The Virginia Department of Mines, Minerals and Energy (has honored the Rocky Mountain Elk Foundation for creating a positive impact on the industry by presenting the organization with its Civic and Environmental Partnership Award. The the Rocky Mountain Elk Foundation used both funding and volunteer manpower as part of a collaborative effort to assist with the reintroduction of more than 100 elk on their native Virginia range.
What does elk reintroduction have to do with Mines, Minerals and Energy?
After stripping the top off of mountains to get coal, and pushing the slag into creek bottoms, thereby killing the creeks, the now-flat mine site is then skinned over with a layer of dirt and is then "haired over" with a layer of grass seed. A flat field at the top of a mountain is pretty perfect habitat for elk, and the presence of elk changes the story, which is something the coal mining industry is always desperate to do.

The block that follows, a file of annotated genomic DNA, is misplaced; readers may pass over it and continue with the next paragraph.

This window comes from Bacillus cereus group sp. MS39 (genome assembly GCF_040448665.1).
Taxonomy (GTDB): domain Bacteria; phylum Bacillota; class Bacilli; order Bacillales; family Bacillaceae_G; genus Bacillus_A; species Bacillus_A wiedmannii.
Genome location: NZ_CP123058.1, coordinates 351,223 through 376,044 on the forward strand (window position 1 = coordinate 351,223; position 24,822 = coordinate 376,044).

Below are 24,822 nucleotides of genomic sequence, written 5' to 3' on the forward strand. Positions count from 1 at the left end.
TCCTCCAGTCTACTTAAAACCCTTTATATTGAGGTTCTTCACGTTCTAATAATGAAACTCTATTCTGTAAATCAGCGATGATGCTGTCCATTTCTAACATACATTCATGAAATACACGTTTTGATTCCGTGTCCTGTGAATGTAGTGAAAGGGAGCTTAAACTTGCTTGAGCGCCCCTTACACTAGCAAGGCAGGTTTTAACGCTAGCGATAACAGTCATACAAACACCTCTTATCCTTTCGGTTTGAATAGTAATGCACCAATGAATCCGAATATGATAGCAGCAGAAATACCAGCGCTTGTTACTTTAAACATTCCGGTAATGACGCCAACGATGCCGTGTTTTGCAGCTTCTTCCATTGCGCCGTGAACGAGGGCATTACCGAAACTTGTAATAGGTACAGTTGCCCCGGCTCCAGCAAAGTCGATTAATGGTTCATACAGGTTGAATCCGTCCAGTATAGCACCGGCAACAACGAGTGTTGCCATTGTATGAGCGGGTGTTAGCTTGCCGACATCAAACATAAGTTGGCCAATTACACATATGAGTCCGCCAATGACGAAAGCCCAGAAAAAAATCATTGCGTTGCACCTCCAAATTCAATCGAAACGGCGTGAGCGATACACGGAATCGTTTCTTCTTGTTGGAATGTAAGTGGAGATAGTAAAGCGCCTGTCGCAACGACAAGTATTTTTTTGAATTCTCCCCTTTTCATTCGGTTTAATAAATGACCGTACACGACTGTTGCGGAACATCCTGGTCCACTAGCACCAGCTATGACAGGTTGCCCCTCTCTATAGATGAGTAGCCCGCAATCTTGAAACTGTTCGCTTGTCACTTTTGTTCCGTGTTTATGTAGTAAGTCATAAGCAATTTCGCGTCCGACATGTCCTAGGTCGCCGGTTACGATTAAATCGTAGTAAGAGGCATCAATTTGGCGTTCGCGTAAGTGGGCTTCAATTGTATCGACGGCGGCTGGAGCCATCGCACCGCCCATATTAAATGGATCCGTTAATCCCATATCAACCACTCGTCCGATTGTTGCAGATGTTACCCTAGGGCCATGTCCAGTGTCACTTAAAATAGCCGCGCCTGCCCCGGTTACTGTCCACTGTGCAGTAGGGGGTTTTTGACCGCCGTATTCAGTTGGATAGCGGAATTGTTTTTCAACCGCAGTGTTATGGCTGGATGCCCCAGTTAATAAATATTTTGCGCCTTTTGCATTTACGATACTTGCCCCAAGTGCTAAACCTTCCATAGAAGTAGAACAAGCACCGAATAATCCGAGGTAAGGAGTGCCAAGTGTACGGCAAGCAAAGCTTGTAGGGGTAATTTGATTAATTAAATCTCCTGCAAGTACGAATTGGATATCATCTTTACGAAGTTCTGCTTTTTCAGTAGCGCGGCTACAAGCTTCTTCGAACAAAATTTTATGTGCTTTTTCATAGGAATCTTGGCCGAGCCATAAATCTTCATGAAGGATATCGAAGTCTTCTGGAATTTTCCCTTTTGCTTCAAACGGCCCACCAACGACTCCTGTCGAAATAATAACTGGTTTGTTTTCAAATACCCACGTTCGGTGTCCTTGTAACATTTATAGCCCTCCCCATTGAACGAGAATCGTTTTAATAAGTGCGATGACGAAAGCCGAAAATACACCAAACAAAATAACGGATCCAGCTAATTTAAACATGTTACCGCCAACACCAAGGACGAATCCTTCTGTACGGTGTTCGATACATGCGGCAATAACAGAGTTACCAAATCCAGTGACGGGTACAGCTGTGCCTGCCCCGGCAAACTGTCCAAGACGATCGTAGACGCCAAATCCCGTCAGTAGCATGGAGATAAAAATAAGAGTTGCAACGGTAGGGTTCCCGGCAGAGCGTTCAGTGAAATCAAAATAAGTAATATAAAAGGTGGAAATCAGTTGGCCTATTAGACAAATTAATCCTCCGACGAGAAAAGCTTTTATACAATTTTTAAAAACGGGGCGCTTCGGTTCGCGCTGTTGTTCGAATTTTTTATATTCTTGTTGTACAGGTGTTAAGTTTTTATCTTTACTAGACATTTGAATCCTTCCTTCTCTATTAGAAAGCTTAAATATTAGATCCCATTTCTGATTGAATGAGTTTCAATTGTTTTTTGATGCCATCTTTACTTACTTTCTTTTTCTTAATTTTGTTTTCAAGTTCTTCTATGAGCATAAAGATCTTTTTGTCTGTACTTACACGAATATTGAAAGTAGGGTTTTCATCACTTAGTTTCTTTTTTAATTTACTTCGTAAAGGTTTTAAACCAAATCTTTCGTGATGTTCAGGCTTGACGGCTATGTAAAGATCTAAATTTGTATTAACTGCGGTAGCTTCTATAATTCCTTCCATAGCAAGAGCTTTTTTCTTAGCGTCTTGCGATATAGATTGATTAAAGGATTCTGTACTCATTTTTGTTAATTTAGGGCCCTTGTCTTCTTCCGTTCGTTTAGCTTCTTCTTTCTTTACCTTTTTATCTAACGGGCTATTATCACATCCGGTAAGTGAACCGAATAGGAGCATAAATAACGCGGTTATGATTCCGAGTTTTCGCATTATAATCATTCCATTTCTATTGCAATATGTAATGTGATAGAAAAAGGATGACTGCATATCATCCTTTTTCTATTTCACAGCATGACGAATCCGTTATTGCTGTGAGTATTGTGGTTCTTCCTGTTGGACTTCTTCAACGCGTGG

Water pollution, black lung, horrible mine safety, and damn few jobs created?
Disappeared mountains, air pollution, and all the profits shipped to New York City?
Let's not talk about that! Let's talk about the elk!
“Reclaimed coal surface mines, natural gas well locations and pipeline right of ways have created fragmented forests with grass-covered fields that now offer grazing habitats for the elk herds, along with shrubs and trees branches for wintertime grazing. This partnership has been successful and continues to bring rewards to the environmental restoration and civic awareness in Virginia.”
Notice that cutting down the forest is presented as a positive: creating fragmented forests. As if we needed any more of that!